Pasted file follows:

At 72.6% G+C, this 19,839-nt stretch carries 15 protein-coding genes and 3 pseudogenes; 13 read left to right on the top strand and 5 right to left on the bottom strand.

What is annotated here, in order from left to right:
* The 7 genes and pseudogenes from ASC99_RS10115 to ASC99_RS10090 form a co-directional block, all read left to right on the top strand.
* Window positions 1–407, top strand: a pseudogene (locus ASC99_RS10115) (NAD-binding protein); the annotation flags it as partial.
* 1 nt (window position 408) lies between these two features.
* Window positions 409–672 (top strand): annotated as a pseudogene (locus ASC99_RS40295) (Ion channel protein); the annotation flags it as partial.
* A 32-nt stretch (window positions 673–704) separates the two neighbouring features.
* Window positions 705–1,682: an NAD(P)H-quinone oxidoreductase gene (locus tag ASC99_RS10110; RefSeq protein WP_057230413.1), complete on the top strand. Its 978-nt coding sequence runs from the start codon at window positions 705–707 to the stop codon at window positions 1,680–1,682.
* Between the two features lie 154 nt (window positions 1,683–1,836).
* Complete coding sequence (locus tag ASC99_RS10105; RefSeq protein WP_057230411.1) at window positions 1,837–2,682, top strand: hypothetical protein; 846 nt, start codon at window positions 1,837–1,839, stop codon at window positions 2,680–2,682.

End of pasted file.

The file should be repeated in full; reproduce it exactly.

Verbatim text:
At 72.6% G+C, this 19,839-nt stretch carries 15 protein-coding genes and 3 pseudogenes; 13 read left to right on the top strand and 5 right to left on the bottom strand.

What is annotated here, in order from left to right:
* The 7 genes and pseudogenes from ASC99_RS10115 to ASC99_RS10090 form a co-directional block, all read left to right on the top strand.
* Window positions 1–407, top strand: a pseudogene (locus ASC99_RS10115) (NAD-binding protein); the annotation flags it as partial.
* 1 nt (window position 408) lies between these two features.
* Window positions 409–672 (top strand): annotated as a pseudogene (locus ASC99_RS40295) (Ion channel protein); the annotation flags it as partial.
* A 32-nt stretch (window positions 673–704) separates the two neighbouring features.
* Window positions 705–1,682: an NAD(P)H-quinone oxidoreductase gene (locus tag ASC99_RS10110; RefSeq protein WP_057230413.1), complete on the top strand. Its 978-nt coding sequence runs from the start codon at window positions 705–707 to the stop codon at window positions 1,680–1,682.
* Between the two features lie 154 nt (window positions 1,683–1,836).
* Complete coding sequence (locus tag ASC99_RS10105; RefSeq protein WP_057230411.1) at window positions 1,837–2,682, top strand: hypothetical protein; 846 nt, start codon at window positions 1,837–1,839, stop codon at window positions 2,680–2,682.